Mary Bancroft is known to all OSS-addicts as the Boston socialite, living in Zurich, who was Allen Dulles' aide and...



Mary Bancroft is known to all OSS-addicts as the Boston socialite, living in Zurich, who was Allen Dulles' aide and comforter during World War II. ""We can let the work cover the romance--and the romance cover the work,"" he is quoted as saying, in the book's brightest line. Bancroft's intelligence activities have been pretty extensively chronicled, however, and she's not nearly as interesting a personality, on paper, as the facts of her life might suggest. ""Maybe my childhood dreams of excitement and adventure were about to come true,"" says twice-married cosmopolite and Jung-analysand Bancroft, 38 or so, about to meet Dulles. (Jung typed her, to her satisfaction, as an intuitive extrovert.) She was brought up on Beacon Hill by her paternal grandparents (her mother died at her birth, her father remarried)--where her two intimates were the Irish coachman and her stepmother's stepfather C. W. Barron, publisher of the Wall Street Journal (and a demonstrable dynamo), who told her she had ""a nose for news."" With early marriage, ""the edges of who I actually was began to blur."" A daughter and a son ensued, but stuffy husband Sherwin quickly palled; Mary fell in love with pianist/composer/Kodachrome-pioneer Leopold Mannes--who wasn't about to marry her (his mother, for one thing, objected); she didn't fall in love with--but nonetheless married--abusive, cynical Swiss businessman Jean Rufenacht. (Jung later told her she was too insecure to say no.) There was a trip into fast-Nazifying Germany in 1934--followed by years when ""everyone seemed to be living in their radios."" Enter, then, forceful, charming Allen Dulles, the second love of her life--who, as he warned her, wasn't about to marry her either. (Postwar, Mary became friends with his wife.) In a narrative whose tone veers between effusiveness and derogation, her championship of Dulles has at least some snap: big-brother John Foster, she contends, took the wind out of his saris (and prevented him from accepting an HST offer to be ambassador to France). Her intelligence work chiefly involved drawing out prospective informants and, most consumingly, translating the massive manuscript of anti-Hitler plotter Hans Bernd Gisevius (To the Bitter End, 1947). She also lengthily recaps--second-hand--Gisevius' experiences during the aborted 1944 attempt on Hitler's life. And, through Gisevius, she gets to stay at Nuremberg's domicile for defense witnesses, a slightly creepy few pages. Most of this longish book, however, actually conveys very little--by way of information, mood, or drama--except for the occasional scraps of Jung or Dulles intelligence.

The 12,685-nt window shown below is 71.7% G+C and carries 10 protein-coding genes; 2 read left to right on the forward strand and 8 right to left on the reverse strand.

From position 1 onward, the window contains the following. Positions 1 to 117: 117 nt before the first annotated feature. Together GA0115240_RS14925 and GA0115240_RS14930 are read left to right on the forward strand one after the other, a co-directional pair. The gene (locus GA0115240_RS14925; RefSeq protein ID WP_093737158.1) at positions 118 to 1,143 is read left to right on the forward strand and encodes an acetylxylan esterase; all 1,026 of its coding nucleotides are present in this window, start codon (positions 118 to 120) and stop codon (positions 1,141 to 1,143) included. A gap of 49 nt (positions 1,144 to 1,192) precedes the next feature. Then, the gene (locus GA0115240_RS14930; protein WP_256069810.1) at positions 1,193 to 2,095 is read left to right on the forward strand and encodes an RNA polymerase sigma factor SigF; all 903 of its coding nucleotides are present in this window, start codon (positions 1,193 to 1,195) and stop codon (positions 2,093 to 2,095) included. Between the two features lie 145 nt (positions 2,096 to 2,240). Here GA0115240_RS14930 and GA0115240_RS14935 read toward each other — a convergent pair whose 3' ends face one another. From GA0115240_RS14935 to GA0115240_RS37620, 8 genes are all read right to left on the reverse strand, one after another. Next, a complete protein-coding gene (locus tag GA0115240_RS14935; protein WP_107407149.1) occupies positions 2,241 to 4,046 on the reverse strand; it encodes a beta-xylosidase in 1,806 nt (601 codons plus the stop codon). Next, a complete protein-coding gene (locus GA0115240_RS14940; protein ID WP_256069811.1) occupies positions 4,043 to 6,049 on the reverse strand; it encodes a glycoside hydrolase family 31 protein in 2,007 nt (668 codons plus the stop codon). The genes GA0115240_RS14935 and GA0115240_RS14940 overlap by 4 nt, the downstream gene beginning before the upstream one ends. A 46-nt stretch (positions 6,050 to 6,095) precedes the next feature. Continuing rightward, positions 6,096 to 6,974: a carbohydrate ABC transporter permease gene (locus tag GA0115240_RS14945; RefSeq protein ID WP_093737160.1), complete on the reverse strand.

Pub Date: June 20, 1983


Page Count: -

Publisher: Morrow

Review Posted Online: N/A

Kirkus Reviews Issue: June 1, 1983